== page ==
Carroll's Episcopal Church leaders say they want to downplay the more controversial issues, such as sexuality, being discussed at this week's convention in Phoenix.

"The Episcopal Church also is concerned about the environment, human justice and peace in the world," said the Rev. Jo Taylor, priest at St. George's Episcopal Church in Manchester. "I don't think we should play up issues that are part of general society."

Nevertheless, human sexuality and the adoption of liturgies that include masculine and feminine images of God have caught the attention of members, said the Rev. Ron Fisher, priest at Ascension EpiscopalChurch in Westminster.

Facing the convention, which began last week and ends Saturday, is a proposal that each diocese decide who is asuitable candidate for ordination. The resolution was written to deal with homosexuals.

Although the proposal reflects the national Episcopal church's belief that each diocese is an independent unit, Fisher said many are concerned it will create factions in the 2.4 million-member church.

"When we looked at the ordination of women, we made a national decision, and the concern is that we should be making anational decision on this as well," he said.

Fisher said he is unsure how the proposal will fare during the convention -- which has 3,000 delegates and visitors -- since it involves many theological and political factors.

Maryland representatives do not have a consensus on the issue.

"We have had a lot of discussion, but there is no clear indication of where our people stand on the issue," Fisher said.

Fisher said an openly practicing homosexual never has been ordained in the Maryland diocese, and he would be surprised if this would happen under the current leadership and without a statewide consensus. He says homosexuals should not become priests because the clergy should express the highest possible morals.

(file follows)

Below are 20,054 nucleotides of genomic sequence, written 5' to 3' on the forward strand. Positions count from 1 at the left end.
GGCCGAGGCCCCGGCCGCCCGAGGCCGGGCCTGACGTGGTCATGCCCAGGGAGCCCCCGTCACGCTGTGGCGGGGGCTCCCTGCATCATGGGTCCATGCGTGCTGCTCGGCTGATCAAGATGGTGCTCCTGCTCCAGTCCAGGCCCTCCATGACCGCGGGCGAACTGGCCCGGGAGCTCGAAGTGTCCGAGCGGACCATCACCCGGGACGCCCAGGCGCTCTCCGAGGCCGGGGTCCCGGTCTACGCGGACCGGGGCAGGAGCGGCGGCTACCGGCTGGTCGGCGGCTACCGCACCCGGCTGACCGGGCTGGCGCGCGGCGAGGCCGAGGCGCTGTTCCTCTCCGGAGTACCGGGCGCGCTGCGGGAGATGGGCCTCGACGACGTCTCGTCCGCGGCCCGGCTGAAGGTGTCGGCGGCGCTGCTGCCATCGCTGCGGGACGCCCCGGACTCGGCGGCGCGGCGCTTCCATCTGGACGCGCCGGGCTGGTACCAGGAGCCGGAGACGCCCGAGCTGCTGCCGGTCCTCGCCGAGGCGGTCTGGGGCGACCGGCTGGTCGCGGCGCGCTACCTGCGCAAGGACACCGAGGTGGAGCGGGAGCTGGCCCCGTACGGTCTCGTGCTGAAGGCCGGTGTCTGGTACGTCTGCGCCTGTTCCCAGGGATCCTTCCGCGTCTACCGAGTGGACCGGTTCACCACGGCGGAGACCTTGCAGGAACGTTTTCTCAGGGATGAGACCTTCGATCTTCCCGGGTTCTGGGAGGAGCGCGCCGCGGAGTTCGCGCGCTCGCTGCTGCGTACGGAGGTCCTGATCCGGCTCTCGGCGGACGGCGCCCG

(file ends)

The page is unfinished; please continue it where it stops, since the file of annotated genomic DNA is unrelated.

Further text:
"It is not known whetherhomosexuality is a choice of behavior or not, and I don't hold that against them," Fisher said.

"But I think the only proper expression of sexuality is within the context of holy matrimony."

Making sure that men and women feel equally accepted by the church has generated several liturgies which include feminine images for God.

The services, which would be used in addition to the current prayer book, are designed to bring out God's asexual quality. Fisher -- who hasn't seen the new liturgies -- said he thought they would be accepted.

Some church members are concerned that language changes moved some Episcopalians away from the Bible. That prompted six Maryland priests, including Fisher, to issue a declaration of faith, addressing severaltheological concerns.

The most controversial of those is the saying that Jesus was God in the flesh, and that this should be preached to all people. While the declaration condemns anti-Semitism, it also repudiates "the false teaching that eternal salvation is already given to the chosen people of Israel."

Although some have read that asanti-Semitic, Fisher said the statement merely means Episcopalians should teach what they believe without saying it is the only path to salvation.

"We openly state that we don't know how God is going to bring the people of the world to himself; that is a mystery we are not to probe," Fisher said.

"But we believe that Jesus is the incarnate God and that we, as Christians, should preach what has been revealed to us."

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